- Conversely, a change in recommendations to treat as soon as possible (from F0) had an impact on the transmission of HCV, but let the morbidity/mortality almost unchanged. This is because to treat early (from F0) prevents the transmission of HCV that could occur between F0 and F2, but bring no individual benefit compared with a delayed treatment (from F2).
- An improvement of testing had no impact on transmission or individual issues, because time to diagnosis is short. But the sensitivity analysis showed that this could not be the case in other countries.
- To combine an improvement of testing, link to care, adherence to treatment and change in recommendations to treat as soon as possible was the only strategy that led to a high decrease of prevalence and of the number of complications; because 1) Infected people are quickly diagnosed and linked to care (before reaching advanced fibrosis stages); 2) When linked to care, they are immediately treated (before transmitting the infection to a lot of injecting partners) and 3) a high adherence to treatment ensures a high SVR rate


A. Cousien1,2, V.C. Tran3, M. Jauffret-Roustide4,5, S. Deuffic-Burban1,2,6, J.-S. Dhersin7, Y. Yazdanpanah1,2,8
1IAME, UMR 1137, INSERM, 2IAME, UMR 1137, Univ Paris Diderot, Sorbonne Paris Cité, Paris, 3Laboratoire Paul Painlevé UMR CNRS 8524, UFR de Mathématiques, Université des Sciences et Technologies Lille 1, Cité Scientifique, Villeneuve d'Ascq, 4Institut de Veille Sanitaire, Saint-Maurice, 5CERMES 3, Centre de Recherche Médecine, Sciences, Santé, Santé Mentale et Société, (INSERM U 988 Université Paris Descartes, Ecole des Hautes Etudes en Sciences Sociales), Paris, 6Inserm U 995, Université Lille 2 - Lille Nord de France, Lille, 7Université Paris 13, Sorbonne Paris Cité, LAGA, CNRS, UMR 7539, Villetaneuse, 8Service des Maladies Infectieuses et Tropicales, Hôpital Bichat Claude Bernard, Paris, France
E-mail: anthony.cousien@gmail.com
Program Abstract-
Background and aims: HCV seroprevalence remains high among IDUs in France. With the arrival of more efficacious and tolerable treatments, we assessed the impact of interventions at different levels of the cascade of care on prevalence and incidence of the disease in a French IDU population.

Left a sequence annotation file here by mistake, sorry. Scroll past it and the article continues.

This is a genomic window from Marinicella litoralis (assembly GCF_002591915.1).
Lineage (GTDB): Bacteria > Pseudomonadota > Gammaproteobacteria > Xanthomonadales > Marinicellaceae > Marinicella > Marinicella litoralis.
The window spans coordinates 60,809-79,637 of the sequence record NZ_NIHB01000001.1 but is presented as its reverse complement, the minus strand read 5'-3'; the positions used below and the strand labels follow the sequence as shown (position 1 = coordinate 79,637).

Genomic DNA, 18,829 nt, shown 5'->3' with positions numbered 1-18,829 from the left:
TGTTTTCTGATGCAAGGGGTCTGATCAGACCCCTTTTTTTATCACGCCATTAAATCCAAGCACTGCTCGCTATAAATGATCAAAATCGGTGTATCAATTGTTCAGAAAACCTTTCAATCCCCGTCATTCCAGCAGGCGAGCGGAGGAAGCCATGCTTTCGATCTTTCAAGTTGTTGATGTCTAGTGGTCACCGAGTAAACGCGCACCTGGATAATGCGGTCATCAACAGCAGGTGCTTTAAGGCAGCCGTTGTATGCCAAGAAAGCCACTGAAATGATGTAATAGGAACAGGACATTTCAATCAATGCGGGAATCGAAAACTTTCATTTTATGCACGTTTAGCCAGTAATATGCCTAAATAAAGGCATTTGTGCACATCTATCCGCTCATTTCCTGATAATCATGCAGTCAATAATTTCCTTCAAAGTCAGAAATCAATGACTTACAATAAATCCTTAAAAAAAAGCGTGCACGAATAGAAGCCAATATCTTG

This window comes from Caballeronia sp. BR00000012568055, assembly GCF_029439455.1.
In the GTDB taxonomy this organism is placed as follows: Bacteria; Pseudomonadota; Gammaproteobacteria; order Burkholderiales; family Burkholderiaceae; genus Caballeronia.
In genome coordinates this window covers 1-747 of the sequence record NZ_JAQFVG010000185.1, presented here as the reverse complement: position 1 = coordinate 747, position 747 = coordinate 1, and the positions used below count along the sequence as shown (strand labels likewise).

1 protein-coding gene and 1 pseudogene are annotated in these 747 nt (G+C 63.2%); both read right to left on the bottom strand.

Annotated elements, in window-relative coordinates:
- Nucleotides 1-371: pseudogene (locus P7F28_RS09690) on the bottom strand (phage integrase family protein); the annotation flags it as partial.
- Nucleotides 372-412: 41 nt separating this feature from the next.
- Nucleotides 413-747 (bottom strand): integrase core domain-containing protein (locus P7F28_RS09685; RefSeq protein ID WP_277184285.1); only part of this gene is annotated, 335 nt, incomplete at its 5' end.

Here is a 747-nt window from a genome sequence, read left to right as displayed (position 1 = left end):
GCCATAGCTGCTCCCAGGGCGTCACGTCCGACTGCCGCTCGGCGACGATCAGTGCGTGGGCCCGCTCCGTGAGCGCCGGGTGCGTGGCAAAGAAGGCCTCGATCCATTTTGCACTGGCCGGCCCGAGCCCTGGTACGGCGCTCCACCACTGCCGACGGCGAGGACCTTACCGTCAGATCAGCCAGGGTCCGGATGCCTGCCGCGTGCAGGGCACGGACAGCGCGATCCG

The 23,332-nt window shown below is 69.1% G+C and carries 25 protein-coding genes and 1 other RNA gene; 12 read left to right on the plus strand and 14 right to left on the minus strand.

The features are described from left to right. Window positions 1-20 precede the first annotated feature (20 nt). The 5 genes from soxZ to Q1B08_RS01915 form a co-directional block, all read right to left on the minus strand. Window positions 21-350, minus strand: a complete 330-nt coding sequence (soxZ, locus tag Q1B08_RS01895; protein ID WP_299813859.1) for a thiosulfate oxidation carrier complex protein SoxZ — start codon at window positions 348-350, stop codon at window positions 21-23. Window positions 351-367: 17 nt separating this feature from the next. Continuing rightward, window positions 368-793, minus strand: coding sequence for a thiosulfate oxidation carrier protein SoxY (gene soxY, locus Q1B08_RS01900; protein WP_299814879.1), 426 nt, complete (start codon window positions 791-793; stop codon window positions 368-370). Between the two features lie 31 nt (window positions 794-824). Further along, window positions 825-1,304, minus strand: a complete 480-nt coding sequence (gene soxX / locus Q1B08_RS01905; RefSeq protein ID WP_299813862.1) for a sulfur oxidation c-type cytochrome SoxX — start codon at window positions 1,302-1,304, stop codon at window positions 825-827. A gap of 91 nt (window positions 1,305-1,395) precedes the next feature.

Methods: We used a mathematical model to simulate HCV transmission and natural history of 10,000 IDUs for 10 years (initial prevalence=42.8%). Seven strategies were investigated, considering improvement of testing, adherence to care/treatment, and earlier treatment initiation (Table) in three different scenarios regarding the the average number of injecting partners /IDU: 3, 6 and 15 (initial incidence=0.065, 0.055 and 0.069 respectively).
Results: Ten years after initiation of these strategies in France, we obtained similar prevalence and incidence estimates with strategies 1 to 5, ranging from 28% to 33% and from 0.016 to 0.024 respectively (Table). At 10 years, strategy 6 (earlier treatment initiation) reduced by 2-fold prevalence and incidence estimates compared to strategies 1 to 5. Adding improvements in testing, linkage to care and adherence to care and treatment (i.e.; strategy 7) reduced HCV prevalence and incidence by an additional 30% when compared to strategy 6.
Conclusions: Our analysis suggests that with DAA-containing regimens, earlier treatment will have an important impact on the HCV transmission among IDUs in France, which will be even more important if implemented in combination with ambitious testing, linkage and adherence to care/treatment interventions. However, these interventions will still not stop transmission, underlining the importance of their combination with risk reduction programs.
























From the authors:
For the sensitivity analysis, slide 34/35 : this is the variations of the prevalence at 10 years obtained by varying the parameter values in an uncertainty range or with data from other countries. The results are not really surprising: infection rate is the most sensitive parameter, followed by the transition rate between F0/F1 and F2/F3 and the access to care rates (which determine the treatment). However, in our main analysis, an improvement of testing led to no real decrease of prevalence, but here, for a value of 7.8 years (corresponding to the situation in UK), we obtained a 2.3% higher prevalence. Similarly, for the variation of the number of complications after 40 years (slide 36), we obtained 10% of additional complications. These results show that in other countries, an improvement of testing could impact the prevalence/the morbidity.